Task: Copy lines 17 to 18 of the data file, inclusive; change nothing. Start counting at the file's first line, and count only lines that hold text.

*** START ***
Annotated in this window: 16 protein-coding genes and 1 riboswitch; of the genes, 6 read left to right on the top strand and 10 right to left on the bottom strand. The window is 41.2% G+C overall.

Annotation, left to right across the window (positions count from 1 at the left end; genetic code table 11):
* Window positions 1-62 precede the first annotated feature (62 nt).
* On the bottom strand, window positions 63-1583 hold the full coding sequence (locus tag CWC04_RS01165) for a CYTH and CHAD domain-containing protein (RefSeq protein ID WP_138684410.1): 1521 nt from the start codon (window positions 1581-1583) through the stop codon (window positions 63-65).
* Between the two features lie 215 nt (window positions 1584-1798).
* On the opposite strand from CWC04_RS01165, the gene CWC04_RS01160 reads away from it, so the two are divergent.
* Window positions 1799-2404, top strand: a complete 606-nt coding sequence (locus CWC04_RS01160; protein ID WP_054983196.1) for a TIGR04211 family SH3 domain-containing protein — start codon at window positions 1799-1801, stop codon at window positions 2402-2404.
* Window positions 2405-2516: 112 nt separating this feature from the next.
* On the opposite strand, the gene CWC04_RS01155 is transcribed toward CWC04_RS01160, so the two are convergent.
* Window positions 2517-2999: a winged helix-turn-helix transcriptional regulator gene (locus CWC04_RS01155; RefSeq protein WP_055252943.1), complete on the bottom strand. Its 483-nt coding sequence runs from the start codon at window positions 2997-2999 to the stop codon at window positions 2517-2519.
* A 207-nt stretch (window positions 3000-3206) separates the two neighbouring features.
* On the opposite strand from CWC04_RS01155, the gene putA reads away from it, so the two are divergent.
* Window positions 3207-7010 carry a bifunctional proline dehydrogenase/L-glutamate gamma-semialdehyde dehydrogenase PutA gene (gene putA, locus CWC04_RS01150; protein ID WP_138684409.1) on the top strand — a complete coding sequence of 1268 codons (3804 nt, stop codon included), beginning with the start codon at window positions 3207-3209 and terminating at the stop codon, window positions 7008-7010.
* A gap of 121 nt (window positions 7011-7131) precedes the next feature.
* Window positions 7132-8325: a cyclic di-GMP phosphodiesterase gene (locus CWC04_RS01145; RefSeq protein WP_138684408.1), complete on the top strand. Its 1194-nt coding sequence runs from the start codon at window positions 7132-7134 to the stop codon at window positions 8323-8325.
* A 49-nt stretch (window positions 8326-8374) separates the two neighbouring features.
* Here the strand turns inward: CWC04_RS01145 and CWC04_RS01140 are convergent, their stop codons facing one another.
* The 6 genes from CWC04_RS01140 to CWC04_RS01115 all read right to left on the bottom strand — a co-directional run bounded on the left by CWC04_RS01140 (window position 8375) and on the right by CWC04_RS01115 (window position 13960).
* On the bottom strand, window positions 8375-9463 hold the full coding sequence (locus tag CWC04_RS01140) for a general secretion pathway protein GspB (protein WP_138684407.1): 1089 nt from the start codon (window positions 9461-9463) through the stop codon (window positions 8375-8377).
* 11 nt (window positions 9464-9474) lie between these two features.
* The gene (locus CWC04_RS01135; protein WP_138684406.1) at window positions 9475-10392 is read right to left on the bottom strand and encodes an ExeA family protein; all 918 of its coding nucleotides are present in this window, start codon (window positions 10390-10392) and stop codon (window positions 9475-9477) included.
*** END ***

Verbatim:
* Here the strand turns inward: CWC04_RS01145 and CWC04_RS01140 are convergent, their stop codons facing one another.
* The 6 genes from CWC04_RS01140 to CWC04_RS01115 all read right to left on the bottom strand — a co-directional run bounded on the left by CWC04_RS01140 (window position 8375) and on the right by CWC04_RS01115 (window position 13960).